Banking & Finance

Citi’s Hong Kong chief, Weber Lo, quits to join non-financial firm

PUBLISHED : Friday, 02 March, 2018, 10:39am
UPDATED : Friday, 02 March, 2018, 11:38pm

The Hong Kong head of banking giant Citi, Weber Lo, has resigned to join a non-financial firm, according to an internal email seen by the South China Morning Post.

He will join a company in the Greater China region, according to Francisco Aristeguieta, chief executive of Citi Group Asia, who sent the email to all Citi staff in Hong Kong to inform them of Lo’s departure on Thursday night.

Lo will officially step down from his position as Citi’s country officer and chief executive of Hong Kong and Macau on May 1.

“While I am sorry to see Weber leave after a successful career at Citi, he explained he wants to take up the challenge of a leading a company in a different industry. It is also a family decision to stay in Hong Kong permanently, ” Aristeguieta said in the email.

“While moving into a new industry may be daunting for many, Weber was eager to move out of his comfort zone,” he added.

He said the bank will now identify a successor for Lo. 

Lo is not a typical career banker. He was born and grew up in Hong Kong, graduating from university in 1993 with a degree in social science. He started his career at consumer goods giant Procter and Gamble before moving to Coca Cola in China.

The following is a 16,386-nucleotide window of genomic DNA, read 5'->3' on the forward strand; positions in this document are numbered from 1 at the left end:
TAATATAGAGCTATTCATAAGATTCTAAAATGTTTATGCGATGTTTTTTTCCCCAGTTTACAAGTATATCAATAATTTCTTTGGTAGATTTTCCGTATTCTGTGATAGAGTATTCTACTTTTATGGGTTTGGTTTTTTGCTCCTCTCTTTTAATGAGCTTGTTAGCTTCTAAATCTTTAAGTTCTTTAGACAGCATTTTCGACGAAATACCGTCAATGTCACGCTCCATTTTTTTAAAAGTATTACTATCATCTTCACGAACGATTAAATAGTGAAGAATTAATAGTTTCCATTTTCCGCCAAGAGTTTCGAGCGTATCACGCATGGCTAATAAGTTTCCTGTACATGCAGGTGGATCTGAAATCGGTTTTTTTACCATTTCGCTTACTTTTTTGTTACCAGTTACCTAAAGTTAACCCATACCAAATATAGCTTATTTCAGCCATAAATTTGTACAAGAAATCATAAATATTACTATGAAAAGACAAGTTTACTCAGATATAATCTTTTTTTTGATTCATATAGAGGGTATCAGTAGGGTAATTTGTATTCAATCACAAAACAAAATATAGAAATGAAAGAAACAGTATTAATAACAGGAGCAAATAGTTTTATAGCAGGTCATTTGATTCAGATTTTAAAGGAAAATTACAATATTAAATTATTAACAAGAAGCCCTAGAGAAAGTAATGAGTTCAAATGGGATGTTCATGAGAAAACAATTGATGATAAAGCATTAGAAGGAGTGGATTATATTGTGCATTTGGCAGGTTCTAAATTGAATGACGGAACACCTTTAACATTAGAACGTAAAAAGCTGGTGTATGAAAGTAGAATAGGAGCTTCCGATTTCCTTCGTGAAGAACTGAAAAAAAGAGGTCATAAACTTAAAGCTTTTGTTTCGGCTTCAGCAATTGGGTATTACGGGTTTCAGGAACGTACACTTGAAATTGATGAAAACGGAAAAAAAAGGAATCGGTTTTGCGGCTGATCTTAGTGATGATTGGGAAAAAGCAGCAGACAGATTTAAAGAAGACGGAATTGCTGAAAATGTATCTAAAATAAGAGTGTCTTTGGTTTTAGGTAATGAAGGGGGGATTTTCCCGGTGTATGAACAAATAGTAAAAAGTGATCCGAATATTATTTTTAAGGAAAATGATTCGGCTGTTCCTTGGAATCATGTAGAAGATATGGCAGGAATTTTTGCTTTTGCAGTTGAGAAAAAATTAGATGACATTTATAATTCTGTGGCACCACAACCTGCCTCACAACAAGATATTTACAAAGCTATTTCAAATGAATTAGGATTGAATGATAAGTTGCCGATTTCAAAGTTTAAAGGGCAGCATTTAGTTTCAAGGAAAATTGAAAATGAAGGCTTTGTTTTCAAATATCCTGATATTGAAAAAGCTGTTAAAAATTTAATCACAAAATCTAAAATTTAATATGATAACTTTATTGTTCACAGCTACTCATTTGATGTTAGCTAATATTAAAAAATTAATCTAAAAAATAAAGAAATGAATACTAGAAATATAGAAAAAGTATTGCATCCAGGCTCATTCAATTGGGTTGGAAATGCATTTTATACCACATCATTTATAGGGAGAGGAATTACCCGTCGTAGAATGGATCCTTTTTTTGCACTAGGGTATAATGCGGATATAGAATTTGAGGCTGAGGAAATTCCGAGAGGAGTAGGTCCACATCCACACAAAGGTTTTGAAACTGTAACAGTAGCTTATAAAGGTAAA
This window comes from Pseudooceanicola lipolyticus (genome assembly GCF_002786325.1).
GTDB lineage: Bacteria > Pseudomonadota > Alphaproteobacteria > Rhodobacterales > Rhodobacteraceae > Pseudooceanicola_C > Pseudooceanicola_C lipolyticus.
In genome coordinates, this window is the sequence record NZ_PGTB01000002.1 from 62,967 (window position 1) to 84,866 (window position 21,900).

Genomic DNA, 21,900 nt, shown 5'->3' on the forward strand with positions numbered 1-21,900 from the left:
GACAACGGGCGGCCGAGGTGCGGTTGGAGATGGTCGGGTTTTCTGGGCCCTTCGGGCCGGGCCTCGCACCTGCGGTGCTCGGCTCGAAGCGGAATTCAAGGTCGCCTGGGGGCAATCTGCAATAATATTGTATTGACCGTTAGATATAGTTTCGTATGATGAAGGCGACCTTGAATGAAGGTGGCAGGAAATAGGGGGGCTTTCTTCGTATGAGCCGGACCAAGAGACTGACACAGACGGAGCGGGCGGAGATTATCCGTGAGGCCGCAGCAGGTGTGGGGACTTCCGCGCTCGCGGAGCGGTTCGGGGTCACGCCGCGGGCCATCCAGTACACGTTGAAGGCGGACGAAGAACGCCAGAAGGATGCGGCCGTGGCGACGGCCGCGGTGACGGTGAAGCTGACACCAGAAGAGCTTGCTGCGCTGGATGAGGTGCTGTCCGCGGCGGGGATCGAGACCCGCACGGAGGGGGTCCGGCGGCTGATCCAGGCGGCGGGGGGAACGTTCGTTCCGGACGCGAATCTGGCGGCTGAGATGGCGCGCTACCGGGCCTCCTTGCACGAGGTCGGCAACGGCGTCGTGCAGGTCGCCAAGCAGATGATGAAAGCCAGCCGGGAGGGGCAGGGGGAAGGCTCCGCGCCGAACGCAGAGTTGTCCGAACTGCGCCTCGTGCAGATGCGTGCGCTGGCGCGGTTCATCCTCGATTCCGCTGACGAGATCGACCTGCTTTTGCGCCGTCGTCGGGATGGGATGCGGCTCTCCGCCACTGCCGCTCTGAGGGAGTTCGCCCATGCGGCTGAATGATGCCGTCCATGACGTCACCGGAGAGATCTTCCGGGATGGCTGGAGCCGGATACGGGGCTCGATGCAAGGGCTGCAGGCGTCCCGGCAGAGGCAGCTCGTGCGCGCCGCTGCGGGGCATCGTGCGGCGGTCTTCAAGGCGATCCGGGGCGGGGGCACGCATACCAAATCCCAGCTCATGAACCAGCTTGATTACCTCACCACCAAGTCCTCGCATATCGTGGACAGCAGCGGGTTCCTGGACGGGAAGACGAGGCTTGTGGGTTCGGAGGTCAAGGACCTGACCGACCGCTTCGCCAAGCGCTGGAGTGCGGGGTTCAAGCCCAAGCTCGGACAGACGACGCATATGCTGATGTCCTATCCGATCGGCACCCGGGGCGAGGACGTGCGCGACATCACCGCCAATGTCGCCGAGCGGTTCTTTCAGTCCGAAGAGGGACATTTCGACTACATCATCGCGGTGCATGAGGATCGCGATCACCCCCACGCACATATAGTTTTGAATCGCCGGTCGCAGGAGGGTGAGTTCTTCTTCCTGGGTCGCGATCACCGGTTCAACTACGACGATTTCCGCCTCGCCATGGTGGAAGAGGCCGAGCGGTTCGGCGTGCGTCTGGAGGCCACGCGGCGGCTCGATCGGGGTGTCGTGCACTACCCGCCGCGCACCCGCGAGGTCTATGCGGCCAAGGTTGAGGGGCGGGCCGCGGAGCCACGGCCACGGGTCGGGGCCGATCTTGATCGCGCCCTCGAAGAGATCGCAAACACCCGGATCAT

He joined a start-up briefly at the turn of the century, but the firm went bust shortly after the dotcom bubble burst. It led him to join Citi in 2000 as head of Citigold in the global consumer group. Lo rose through the ranks and was promoted to his current post as Citi country officer and chief executive of Hong Kong and Macau in 2013.

Under his leadership, the team moved its headquarters across the harbour from Central to East Kowloon in 2016, where it houses 3,200 staff, making it the first major bank to do so. His achievement was persuading Citi’s US headquarters to allow the bank to spend HK$5.42 billion on the new building in Kowloon East. It was the largest single office building transaction in Hong Kong at that time.